Musical high note

Local man designs, launches a music stand that doubles as its own carrying case

Bob Waggoner displays one of the music stands now being made in Dolores. Enlargephoto

Sam Green/Cortez Journal

Bob Waggoner displays one of the music stands now being made in Dolores.

A new music invention is being manufactured in Dolores, and it’s moving up the charts.

Bob Waggoner is a local musician who recognized a common problem that he set out to fix in 2000.

Lugging around bulky and awkward music stands to gigs is well known by concert bands, professional musicians, and school music teachers. But Waggoner has solved that problem with a creative portable music stand that folds up into itself for easy storage and transport.

After a prototype and rebuild process, Waggoner launched the Desca Presto music stand to the industry.

“I came up with the idea by turning what is called a pencil shelf on music stands into a storage box that the stand folds up into,” he explained in an interview at his manufacturing shop on Central Avenue.

The convenient design allows musicians playing from sheet music to stash extra wood-wind reeds, pencils, picks, tuners, cell phones, or whatever within an open rectangular box shelf.

“I always hated turning the page and knocking the pencil off,” Waggoner said. “My design offers a place to keep stuff out of the way while playing. When finished, the shelf turns into a locking carrying case.”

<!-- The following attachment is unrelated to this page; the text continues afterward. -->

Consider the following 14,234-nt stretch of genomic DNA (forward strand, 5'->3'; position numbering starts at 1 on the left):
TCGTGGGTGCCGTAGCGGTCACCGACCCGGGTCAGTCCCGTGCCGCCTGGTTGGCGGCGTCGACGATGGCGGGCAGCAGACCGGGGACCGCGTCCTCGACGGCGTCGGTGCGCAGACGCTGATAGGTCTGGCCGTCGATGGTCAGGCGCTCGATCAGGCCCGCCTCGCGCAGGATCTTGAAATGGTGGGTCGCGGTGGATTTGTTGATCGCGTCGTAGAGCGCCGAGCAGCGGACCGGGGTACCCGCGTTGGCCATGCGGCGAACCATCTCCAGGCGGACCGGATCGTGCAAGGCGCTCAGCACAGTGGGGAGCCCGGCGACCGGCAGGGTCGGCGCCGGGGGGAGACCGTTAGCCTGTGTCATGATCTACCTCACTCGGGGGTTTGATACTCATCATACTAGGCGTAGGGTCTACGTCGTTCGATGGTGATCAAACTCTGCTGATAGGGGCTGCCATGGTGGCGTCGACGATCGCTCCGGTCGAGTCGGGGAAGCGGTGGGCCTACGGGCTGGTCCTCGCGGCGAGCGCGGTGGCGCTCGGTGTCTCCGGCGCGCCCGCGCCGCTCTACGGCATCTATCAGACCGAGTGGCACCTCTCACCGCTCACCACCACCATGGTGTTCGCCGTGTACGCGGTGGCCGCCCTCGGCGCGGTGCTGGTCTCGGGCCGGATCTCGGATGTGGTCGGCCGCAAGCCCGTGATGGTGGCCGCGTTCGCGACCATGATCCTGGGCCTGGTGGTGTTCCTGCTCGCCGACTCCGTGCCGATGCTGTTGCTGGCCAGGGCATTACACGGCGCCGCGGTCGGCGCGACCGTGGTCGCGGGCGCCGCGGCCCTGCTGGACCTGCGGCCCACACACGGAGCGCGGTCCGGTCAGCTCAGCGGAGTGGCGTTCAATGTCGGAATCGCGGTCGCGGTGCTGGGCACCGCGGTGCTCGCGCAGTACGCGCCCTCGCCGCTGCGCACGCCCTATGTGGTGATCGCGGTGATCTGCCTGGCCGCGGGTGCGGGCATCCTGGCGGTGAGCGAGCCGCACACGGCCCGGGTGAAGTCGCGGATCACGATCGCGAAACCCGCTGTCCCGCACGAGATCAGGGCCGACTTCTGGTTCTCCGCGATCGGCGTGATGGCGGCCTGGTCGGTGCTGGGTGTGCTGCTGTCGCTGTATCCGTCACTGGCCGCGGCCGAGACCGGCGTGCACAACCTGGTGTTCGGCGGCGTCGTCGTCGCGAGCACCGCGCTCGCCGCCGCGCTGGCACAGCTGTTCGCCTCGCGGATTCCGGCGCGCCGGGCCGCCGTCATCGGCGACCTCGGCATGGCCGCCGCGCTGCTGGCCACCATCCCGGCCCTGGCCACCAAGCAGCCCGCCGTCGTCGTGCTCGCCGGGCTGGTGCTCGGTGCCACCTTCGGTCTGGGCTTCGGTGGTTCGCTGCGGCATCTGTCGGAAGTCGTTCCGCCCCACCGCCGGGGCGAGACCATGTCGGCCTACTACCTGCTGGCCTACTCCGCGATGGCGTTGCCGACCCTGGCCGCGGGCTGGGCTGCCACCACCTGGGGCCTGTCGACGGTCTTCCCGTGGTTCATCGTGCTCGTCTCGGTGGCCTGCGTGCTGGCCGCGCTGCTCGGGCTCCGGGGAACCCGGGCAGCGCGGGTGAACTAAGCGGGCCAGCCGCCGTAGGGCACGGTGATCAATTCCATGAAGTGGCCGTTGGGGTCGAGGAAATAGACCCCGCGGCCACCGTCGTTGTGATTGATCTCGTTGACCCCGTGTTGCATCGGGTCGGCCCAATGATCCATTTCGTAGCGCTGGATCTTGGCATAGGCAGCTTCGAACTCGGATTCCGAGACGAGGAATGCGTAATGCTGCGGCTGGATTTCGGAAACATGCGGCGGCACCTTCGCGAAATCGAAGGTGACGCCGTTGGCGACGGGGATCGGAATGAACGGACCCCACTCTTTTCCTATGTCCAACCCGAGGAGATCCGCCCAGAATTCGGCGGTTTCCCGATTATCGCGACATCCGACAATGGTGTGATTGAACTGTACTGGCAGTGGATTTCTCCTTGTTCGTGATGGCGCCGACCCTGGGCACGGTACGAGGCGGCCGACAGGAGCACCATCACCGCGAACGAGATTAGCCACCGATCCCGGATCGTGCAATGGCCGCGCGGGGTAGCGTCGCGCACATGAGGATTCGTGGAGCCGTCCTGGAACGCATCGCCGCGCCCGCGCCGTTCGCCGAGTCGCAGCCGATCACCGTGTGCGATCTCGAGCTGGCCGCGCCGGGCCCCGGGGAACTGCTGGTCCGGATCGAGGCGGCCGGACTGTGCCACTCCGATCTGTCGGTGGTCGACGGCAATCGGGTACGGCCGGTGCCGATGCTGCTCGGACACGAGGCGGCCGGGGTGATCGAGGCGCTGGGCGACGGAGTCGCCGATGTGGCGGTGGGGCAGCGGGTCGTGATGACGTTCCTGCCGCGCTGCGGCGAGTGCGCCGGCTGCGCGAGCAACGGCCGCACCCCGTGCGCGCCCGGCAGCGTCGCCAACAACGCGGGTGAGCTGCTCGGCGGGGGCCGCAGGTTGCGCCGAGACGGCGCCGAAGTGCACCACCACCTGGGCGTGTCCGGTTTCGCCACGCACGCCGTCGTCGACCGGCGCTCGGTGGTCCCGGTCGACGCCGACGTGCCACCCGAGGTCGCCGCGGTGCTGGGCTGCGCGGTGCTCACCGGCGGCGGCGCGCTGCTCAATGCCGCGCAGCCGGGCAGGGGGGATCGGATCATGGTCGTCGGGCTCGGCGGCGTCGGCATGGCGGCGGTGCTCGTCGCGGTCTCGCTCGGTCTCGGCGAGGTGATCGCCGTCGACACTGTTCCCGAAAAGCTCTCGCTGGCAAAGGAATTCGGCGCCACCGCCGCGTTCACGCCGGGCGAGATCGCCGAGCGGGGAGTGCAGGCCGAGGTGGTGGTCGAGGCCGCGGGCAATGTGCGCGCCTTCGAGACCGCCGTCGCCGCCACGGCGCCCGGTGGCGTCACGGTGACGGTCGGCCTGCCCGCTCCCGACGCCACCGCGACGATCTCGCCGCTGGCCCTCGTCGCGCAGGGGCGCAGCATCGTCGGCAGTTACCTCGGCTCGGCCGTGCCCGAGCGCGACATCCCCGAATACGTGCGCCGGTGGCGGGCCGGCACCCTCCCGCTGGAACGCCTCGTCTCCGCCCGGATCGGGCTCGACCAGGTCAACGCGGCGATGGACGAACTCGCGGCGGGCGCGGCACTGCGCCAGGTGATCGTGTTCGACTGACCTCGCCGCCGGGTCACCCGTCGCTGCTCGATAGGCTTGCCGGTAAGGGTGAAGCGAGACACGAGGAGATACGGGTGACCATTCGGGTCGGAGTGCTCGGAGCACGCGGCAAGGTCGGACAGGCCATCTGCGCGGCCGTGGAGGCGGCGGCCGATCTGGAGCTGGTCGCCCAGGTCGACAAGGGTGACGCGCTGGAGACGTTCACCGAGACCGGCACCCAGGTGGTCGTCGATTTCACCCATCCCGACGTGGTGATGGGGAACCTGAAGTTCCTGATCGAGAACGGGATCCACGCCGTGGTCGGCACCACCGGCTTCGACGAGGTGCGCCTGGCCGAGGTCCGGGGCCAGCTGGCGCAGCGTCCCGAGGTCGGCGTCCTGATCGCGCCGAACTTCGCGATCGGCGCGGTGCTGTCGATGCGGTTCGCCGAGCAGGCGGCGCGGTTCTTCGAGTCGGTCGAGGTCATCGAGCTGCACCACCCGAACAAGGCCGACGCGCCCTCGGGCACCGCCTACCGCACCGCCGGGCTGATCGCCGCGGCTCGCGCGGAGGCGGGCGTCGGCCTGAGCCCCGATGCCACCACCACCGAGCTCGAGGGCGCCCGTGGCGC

The adjustable unit extends to a regular-size music stand, weighs less than four pounds, and only costs $35. When folded up into its case, the dimensions are 20 inches by 3.5 inches by 3.5 inches.

“It is ideal for traveling bands because when folded up, they don’t take up much space, and they stack together really well,” he said. “Not all venues have a music stand, so this gives the musician an affordable option to easily bring one with them.”

Waggoner sells his patented design direct to the customer to avoid added costs of stocking his product in retail stores.

He uses custom-molded, durable plastic parts for the sheet music stand and storage box shelf. The base legs are sturdy steel and the adjustable post is a fiberglass hybrid.

The Desca Presto music stand ideal for school band departments, community bands, church groups, traveling bands and individual musicians in need of affordable, functional music stands that are easily stored.

A physics teacher by training, Waggoner is a true tinkerer, a skill he needed to overcome design challenges.

“I created specialized hinges that allow the stand to fold up into the carrying case with out being flimsy when set up,” he said. “And the locking mechanism for the fold-out legs also took time to figure out. The legs are heavier steel, so it is nicely weighted at the bottom when set up .”

Waggoner’s business, Desca, is the Italian word for desk, and is a common symphony trade term.

The company also makes a music folder designed to prevent sheet music from blowing away at outdoor concerts and performances. The FHolder costs $9, and utilizes plastic sleeves to easily slide music into during a performance.

Business is starting to take off. So farb one assembly plant worker has been hired to fill orders, and more staff is planned.

“The response has been encouraging. We’re ready for full-scale production and are excited about our products and new business in Dolores,” Waggoner said.

Orders are taken online at Or stop into the shop at 411 Central, Suite 1, Dolores for a purchase and friendly chat with staff. Desca’s phone number is 882-2480.

Reed Larson puts together parts for the music stands under the glue hood. Enlargephoto

Sam Green/Cortez Journal

Reed Larson puts together parts for the music stands under the glue hood.